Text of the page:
CONSERVATIVE MPs shouted and heckled over Ian Blackford’s warnings over the impending cost of living crisis in the UK during Prime Minister’s Questions.

The SNP’s Westminster leader alerted members to the fact that new research from the Resolution Foundation shows families will be £1200 worse off from April, adding it will have a “catastrophic” impact on millions of households across the UK.

"For members of the Tory government, £1200 might not seem like very much. For the Foreign Secretary, it's just another taxpayer-funded lunch in Mayfair. For the Prime Minister, it's just a roll of fancy wallpaper for his taxpayer-funded flat.

"But for the vast majority of families, losing £1200 a year will be catastrophic. For some, it will mean they can't afford to pay their rent and bills, heat their homes, or put food on the table.”

Blackford urged Boris Johnson to announce an emergency financial package to limit the impact of the cost of living crisis.

But as Blackford spoke, the opposition members brayed. In his response, Johnson said he found the MP’s criticism “hard to take”, describing him as the “humble crofter” while his frontbenchers looked on laughing.

The Conservative leader claimed that his party is “helping families up and down the country” by changing the Universal Credit taper rate and increasing the Living Wage.

He also said that his government’s ability to keep the economy “going” through the pandemic has led to higher employment rates.

Blackford was unimpressed by the reaction to his question on the cost of living crisis, telling members: “So much for a new year, a new start, because it’s the same nonsense from this failing Prime Minister.

"Under this Prime Minister, the UK already has the worst levels of poverty and inequality in north west Europe. Now, the Tories are making millions of families even poorer,” he went on.

"In Scotland, the SNP government is mitigating this Tory poverty crisis - by doubling the Scottish Child Payment to £20 per child per week.

"The Prime Minister must match the Scottish Government by introducing a £20 child payment across the UK, and other measures including an energy payment for low income households - or the Tories will push even more families into poverty this year."

But Johnson said Blackford was talking “total nonsense”.

“This is a government that is absolutely determined, as I’ve said throughout this pandemic, particularly to look after the poorest and the neediest. Which is what the Chancellor did with all his packages, they were extremely progressive in their effect.

“His fundamental point is wrong, he’s just wrong. Actually, if you look at the statistics economic inequality is down, income inequality is down, and poverty is down. I tell you why, because we get people into jobs.”

Despite Johnson’s claims, charities are warning that UK households – facing a rise in National Insurance contributions, steep energy bill increases and rising inflation – could soon see record levels of fuel poverty.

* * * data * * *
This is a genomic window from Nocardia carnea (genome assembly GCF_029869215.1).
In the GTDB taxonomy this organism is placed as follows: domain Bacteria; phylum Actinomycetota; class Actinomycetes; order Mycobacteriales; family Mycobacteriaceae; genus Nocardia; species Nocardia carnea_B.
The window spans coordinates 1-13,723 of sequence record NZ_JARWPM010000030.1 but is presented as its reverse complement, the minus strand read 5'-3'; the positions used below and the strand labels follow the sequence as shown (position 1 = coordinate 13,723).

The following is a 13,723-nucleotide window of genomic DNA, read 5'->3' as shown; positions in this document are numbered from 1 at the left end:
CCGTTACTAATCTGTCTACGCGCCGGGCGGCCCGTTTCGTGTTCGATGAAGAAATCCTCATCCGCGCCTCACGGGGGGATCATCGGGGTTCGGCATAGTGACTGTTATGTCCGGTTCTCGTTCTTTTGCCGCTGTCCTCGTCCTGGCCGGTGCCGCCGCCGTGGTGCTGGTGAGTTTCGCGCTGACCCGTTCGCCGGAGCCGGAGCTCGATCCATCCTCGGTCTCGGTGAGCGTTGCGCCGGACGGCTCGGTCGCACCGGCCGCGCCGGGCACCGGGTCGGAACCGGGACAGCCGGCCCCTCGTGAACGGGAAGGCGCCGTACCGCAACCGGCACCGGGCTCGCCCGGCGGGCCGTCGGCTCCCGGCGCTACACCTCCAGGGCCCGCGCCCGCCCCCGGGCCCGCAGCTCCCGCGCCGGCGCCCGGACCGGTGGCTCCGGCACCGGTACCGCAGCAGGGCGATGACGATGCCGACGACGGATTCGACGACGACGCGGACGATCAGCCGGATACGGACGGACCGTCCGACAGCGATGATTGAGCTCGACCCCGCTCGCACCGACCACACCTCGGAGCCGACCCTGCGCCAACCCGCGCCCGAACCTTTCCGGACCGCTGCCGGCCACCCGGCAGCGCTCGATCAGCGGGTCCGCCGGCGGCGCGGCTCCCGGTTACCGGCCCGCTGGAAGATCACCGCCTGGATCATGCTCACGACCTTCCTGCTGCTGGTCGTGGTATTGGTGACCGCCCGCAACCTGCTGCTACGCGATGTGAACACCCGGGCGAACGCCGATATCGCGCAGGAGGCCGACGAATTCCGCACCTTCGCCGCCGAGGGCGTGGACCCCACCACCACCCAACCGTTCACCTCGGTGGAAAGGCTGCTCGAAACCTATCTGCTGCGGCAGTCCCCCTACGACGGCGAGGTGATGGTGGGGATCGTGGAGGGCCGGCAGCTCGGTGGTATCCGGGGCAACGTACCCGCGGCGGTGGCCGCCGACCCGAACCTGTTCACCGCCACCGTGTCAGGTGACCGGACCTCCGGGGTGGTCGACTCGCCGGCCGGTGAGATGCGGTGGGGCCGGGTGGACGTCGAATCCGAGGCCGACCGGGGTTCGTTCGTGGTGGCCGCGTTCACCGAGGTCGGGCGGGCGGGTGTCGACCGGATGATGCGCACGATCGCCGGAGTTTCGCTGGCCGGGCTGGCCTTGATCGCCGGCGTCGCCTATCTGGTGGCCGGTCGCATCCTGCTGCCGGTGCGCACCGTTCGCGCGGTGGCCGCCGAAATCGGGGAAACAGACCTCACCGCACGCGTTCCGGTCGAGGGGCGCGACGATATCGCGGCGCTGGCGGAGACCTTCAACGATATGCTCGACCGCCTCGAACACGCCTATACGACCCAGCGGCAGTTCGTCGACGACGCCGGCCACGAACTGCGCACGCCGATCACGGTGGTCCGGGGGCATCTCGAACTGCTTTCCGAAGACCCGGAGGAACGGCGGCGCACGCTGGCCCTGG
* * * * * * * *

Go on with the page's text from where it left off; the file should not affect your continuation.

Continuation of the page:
Statistics from the UK Government itself show that the number of children in poverty rose by 600,000 between 2011 and 2019, with a further 150,000 expected to have been plunged into poverty since the beginning of the pandemic.

Johnson’s comment on employment increasing is backed up by figures from the ONS, which show employment increased by 0.2 percentage points in the third quarter of 2022, mainly driven by more people going in to part-time work – something which was hit hard by the pandemic.

The National: Deputy Labour leader Angela Rayner

During PMQs, Angela Rayner (above), stepping in for Keir Starmer who has tested positive for Covid-19 today, attacked the Tories over the cost of living.

She warned that thousands of families face a “disaster” due to tax rises and energy costs, telling the Commons: "The Prime Minister and his Chancellor have presided over economic mismanagement, low growth and neglect of our public services.

“And their resolution to fix this? Whacking more taxes on working people.

“Combine the tax rise with soaring energy prices and the average family faces a hit of £1200 – this is an iceberg right ahead, so will he finally stop and change course … or will he plough on to what will be a disaster for thousands of families?”

Johnson insisted the Government has taken steps to help people, including with Universal Credit (which was cut by £20 a week last year) and the minimum wage, and also “keep this country open, keep our economy moving”.

He said: “We will continue to look after people throughout the pandemic.”

Later on Wednesday, Downing Street suggested there are no imminent plans to take fresh action to deal with high energy prices.

The Prime Minister’s official spokesman said: “I’m not aware of any further changes at the moment, but obviously we keep it under review, we are listening to those most affected.”